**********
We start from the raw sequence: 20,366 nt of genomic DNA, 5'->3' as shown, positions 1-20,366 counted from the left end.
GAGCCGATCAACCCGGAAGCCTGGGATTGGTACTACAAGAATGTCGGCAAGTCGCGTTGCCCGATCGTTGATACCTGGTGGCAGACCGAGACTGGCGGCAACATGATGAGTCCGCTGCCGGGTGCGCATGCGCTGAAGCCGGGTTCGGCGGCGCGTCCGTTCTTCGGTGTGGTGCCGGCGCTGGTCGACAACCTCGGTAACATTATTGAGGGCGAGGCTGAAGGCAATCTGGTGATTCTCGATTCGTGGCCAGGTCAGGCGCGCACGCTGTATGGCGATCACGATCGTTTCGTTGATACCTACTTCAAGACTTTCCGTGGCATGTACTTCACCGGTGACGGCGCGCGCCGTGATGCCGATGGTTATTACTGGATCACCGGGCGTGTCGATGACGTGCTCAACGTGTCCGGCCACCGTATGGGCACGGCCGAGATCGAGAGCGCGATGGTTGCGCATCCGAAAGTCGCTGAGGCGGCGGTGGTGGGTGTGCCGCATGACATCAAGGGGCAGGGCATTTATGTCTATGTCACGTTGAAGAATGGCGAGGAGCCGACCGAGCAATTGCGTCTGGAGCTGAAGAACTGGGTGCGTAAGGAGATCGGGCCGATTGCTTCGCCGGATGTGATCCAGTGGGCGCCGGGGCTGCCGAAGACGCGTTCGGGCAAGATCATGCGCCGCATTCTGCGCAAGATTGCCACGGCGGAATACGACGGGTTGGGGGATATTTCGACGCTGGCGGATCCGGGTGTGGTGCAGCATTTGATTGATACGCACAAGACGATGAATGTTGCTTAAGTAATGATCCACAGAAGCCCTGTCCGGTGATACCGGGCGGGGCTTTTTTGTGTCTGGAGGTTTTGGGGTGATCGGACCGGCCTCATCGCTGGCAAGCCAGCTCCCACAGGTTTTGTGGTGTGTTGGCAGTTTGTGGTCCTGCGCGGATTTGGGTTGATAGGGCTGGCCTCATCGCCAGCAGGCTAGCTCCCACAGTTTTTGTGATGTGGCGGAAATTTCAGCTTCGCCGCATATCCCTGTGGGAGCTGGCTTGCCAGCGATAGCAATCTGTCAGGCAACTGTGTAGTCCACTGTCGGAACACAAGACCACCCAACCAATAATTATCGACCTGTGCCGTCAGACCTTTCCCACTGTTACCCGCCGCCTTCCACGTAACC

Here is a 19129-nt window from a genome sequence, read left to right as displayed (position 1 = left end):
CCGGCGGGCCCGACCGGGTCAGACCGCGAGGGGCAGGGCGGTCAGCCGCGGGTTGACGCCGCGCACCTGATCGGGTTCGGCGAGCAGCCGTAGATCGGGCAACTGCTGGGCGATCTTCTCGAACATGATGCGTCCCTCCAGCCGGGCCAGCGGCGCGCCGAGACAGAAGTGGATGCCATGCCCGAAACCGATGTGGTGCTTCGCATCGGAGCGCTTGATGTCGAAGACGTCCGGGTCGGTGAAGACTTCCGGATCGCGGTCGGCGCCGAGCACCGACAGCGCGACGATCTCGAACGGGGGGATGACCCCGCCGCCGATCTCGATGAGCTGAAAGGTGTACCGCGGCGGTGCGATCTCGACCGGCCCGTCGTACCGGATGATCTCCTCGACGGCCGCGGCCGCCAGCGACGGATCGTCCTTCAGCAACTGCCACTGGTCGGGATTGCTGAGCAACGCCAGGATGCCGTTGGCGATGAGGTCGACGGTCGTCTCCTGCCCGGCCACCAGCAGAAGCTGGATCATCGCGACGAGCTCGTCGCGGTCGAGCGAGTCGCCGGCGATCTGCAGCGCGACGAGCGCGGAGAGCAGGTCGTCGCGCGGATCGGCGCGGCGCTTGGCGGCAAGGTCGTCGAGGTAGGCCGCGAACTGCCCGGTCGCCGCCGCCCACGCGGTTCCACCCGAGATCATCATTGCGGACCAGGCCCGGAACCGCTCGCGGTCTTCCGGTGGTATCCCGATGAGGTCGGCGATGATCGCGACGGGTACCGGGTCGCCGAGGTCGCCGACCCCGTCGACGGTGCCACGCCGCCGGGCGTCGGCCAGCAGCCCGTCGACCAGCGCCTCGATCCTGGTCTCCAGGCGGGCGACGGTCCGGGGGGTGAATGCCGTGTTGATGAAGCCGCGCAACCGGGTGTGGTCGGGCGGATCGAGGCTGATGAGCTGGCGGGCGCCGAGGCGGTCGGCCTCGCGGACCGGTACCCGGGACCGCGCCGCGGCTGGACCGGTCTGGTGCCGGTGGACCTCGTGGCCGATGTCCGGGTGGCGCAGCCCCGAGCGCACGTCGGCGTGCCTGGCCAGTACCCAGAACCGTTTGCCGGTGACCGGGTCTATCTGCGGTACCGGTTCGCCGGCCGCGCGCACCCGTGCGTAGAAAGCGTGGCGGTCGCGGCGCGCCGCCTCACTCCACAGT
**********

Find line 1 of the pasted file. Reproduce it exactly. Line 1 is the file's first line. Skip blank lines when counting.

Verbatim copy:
We start from the raw sequence: 20,366 nt of genomic DNA, 5'->3' as shown, positions 1-20,366 counted from the left end.